Yesterday, I decided to change course. Instead of being so bullheaded in my approach in teaching Latin, namely, in not allowing translation into English, I have loosened the reigns.
The goal, as always, remains to use Latin as a medium for communication. This is a seemingly strange notion given that Latin continues to be a language designated for reading and translating only in most programs. Yet, as a language with thousands of years of life, it has always been strange to me to treat it otherwise – like a code. Latin is, after all, a language and not a system of writing like hieroglyphics. The speaking came well before the writing and it can be said that we should not learn to speak it but instead speak to learn it.
Today, instead of just diving in and trying to grapple with the meaning in the text, we front-loaded some grammatical structures. I use (and strongly endorse!) Hans Orberg’s Lingua Latina Per Se Illustrata for our Latin program. My Latin II Honors students are currently starting Capitulum XII, which in the early reading portion (Lectio Prima) deals with introducing vocabulary like mater, matris, pater, patris, frater, fratris, soror, sororis and introduces the dative of respect. [At this point, students should have mastered all the case endings for 1st, 2nd, and 3rd declension nouns.]
Rather than read and then discuss them grammatically, as well as trying to untangle the new Latin words, I decided to focus on establish meaning first and then use the grammar (dative of respect) in conversation. The idea is to follow the Comprehensive Input (CI) model that is highly touted in the TPRS/TPS modalities.
What I did was start with what I believe is referred to as a PQA (Personalized Questions and Answers). I started by informing the students some of my family background “Ego habeo duōs fratrēs et unam sororem.” I then asked my students, “Quot fratrēs et sororēs habeo?“. The students responded and if they happened to use the nominative instead of accusative form, I just repeated it back to them corrected instead of pointing it out to them. After warming my students up, I then went around the room and asked several of my students to answer the question, “Quot fratrēs et sororēs tu habēs?” With each student answer, I repeated it back to them to seek clarification and then I turned to the rest of the class and asked them to verify what we just heard, “Quot fratrēs et sororēs is/ea habet?” We then adjusted our answers as necessary.
What I discovered was that this discussion in class went on for a lengthy amount of time and the students were much more engaged and involved. They were interested in trying to get it right. A student who has a tendency to wander off and lose focus, whom I usually have to rope back into class, actually wanted to try again to get it right and perfect his response.
More importantly, we were able to get much more practice in. I usually have my students do a lot of work out of the wonderful workbook that accompanies the text. The exercitia are very efficient and are built heavily on the vocabulary and grammar right from the text – they compliment each other very well. The problem is, that in trying to go around the room and get everyone to verbally practice, there gets to a point where there are not enough problems to go around. Students would then face boredom answering the same question over and over, and only verifying whether or not they got the correct response. They shut off their minds to learning and listening for the language. By going around the room and asking the same question, we get varying responses which are tailored to the individual response. It also put the rest of the students on edge as they were forced to listen and try to develop not only their aural skills but also comprehension. The reps were increasing and, like getting work in at the gym, only benefit the student.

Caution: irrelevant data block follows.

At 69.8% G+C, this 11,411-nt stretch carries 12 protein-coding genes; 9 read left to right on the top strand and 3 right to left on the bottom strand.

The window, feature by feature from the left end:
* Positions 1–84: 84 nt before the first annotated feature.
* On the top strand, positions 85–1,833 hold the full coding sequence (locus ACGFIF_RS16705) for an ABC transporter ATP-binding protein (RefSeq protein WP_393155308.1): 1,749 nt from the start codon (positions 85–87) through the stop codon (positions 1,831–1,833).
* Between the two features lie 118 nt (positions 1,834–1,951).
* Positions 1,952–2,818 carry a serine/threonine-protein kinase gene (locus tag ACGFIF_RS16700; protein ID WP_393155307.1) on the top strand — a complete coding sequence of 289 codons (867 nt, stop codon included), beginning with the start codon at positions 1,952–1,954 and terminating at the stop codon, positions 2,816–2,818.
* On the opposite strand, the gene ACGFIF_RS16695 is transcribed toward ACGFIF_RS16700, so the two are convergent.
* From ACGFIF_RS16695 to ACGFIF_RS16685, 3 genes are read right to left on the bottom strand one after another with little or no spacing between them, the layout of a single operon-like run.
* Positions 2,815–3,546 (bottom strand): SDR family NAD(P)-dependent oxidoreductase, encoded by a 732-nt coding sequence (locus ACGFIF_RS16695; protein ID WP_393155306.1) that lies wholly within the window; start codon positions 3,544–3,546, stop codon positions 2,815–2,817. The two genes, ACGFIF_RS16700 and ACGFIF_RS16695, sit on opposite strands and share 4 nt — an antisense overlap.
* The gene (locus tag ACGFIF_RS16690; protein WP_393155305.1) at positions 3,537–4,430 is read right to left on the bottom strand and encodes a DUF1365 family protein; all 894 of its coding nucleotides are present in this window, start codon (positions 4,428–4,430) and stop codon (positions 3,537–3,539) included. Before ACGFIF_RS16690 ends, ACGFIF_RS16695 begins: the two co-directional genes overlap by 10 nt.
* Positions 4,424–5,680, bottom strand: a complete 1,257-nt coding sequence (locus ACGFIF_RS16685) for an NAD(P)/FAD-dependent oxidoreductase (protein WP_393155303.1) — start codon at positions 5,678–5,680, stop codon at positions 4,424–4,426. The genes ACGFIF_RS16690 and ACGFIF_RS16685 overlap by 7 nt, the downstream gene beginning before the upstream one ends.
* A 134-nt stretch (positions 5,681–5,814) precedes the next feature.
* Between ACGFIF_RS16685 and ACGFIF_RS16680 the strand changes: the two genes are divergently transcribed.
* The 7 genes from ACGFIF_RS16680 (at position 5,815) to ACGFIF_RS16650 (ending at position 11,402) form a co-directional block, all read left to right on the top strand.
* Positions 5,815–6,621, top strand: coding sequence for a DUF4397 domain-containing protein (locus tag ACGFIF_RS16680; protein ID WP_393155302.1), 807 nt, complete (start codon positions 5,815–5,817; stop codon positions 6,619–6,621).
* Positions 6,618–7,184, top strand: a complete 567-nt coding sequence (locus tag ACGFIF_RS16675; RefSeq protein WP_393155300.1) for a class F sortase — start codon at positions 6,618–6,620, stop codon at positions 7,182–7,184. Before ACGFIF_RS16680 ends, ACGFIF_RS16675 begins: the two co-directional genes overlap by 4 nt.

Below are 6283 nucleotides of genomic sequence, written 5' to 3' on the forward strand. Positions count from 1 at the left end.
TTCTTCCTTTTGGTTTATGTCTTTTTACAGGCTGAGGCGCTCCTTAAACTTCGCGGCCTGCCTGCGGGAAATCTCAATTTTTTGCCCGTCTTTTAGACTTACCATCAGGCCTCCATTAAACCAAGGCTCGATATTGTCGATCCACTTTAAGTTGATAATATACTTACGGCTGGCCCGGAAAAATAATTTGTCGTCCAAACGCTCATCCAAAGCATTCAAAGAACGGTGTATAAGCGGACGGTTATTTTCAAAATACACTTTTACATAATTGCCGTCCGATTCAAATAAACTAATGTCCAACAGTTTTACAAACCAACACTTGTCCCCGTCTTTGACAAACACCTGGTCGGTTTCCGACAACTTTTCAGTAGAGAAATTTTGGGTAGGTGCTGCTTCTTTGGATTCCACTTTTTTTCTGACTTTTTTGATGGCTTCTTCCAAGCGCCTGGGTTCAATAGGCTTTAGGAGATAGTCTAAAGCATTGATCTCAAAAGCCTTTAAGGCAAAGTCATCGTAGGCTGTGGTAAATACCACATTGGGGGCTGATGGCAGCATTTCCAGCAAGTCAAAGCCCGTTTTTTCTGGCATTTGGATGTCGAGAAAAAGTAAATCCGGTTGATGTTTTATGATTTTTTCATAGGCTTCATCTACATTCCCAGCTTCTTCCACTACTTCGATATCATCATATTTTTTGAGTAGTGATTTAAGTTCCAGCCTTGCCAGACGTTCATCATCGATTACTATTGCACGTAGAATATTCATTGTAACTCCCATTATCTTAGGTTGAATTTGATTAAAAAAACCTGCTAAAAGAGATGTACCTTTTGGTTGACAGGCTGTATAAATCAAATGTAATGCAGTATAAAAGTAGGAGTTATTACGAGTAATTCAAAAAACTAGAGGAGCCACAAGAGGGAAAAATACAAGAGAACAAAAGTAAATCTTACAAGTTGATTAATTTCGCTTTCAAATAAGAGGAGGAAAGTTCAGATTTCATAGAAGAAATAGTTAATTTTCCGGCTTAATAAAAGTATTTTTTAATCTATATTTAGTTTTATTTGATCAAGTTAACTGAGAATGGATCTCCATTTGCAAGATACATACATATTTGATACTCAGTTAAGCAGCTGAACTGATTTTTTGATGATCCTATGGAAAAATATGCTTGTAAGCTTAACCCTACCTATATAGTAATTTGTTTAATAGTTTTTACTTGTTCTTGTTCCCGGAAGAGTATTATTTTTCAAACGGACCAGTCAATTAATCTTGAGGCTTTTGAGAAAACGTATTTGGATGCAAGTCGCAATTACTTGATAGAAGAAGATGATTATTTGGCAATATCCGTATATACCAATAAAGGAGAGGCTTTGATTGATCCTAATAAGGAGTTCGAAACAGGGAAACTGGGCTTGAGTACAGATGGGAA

We then moved on to using the dative of respect. I informed the students that they could also use a different construction that means the same thing. I again related it to myself, “Ego duōs fratrēs et unam sororem habeo.” means the same thing as “Duo fratrēs et una soror mihi sunt.” I then asked the students again, “Quot fratrēs et sororēs habeo?” and fielded the responses. I then changed the question, “Quot fratrēs et sororēs mihi sunt?” Again, I fielded the questions and adjusted responses as needed. I then went around the room and asked various students the same questions, verified with them and then opened it up to the rest of the class.
After several more rounds of this, our class time had almost been exhausted. Even though we have not set our eyes upon the text for our reading today, we spent our entire class in dialogue, conversing in Latin and working through the structures as well as getting reps in with the new grammar and vocabulary. I could sense the students were a bit surprised at how much they were able to do and they left in a quiet confidence.
I am very excited and pleased with these initial results. This is precisely what I have been after but I have been forcing it from the wrong angle all along! This happened just by scratching out a few questions in my mind and then repeating them around the room. I am going to formally develop questions for PQA’s before each reading to help get those reps in with the vocabulary and grammar that my students will be seeing and working with. I will then update my experiences here on Romae in order to share with other Latin teachers who may be looking for similar solutions.
So stay tuned!